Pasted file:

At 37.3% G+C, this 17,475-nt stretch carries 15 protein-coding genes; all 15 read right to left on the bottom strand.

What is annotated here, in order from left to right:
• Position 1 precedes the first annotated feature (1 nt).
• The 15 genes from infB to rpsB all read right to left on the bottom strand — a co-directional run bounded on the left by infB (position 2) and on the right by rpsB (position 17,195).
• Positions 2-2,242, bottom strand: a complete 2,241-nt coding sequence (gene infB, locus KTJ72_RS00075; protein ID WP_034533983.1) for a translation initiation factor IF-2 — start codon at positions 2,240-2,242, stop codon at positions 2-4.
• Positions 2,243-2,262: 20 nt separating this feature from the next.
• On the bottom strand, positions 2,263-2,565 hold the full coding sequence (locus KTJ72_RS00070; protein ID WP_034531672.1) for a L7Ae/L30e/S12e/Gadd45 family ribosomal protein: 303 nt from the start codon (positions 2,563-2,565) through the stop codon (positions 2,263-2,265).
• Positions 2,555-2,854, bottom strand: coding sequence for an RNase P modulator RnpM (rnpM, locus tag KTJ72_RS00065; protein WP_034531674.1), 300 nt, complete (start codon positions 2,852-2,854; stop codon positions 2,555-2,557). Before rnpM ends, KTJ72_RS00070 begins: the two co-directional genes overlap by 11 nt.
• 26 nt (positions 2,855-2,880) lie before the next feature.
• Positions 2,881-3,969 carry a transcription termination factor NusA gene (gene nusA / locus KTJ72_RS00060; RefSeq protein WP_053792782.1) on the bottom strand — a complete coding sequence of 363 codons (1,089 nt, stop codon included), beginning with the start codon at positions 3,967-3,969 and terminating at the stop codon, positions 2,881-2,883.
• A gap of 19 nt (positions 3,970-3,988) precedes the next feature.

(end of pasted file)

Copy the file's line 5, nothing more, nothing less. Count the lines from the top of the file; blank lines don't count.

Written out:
• Positions 2-2,242, bottom strand: a complete 2,241-nt coding sequence (gene infB, locus KTJ72_RS00075; protein ID WP_034533983.1) for a translation initiation factor IF-2 — start codon at positions 2,240-2,242, stop codon at positions 2-4.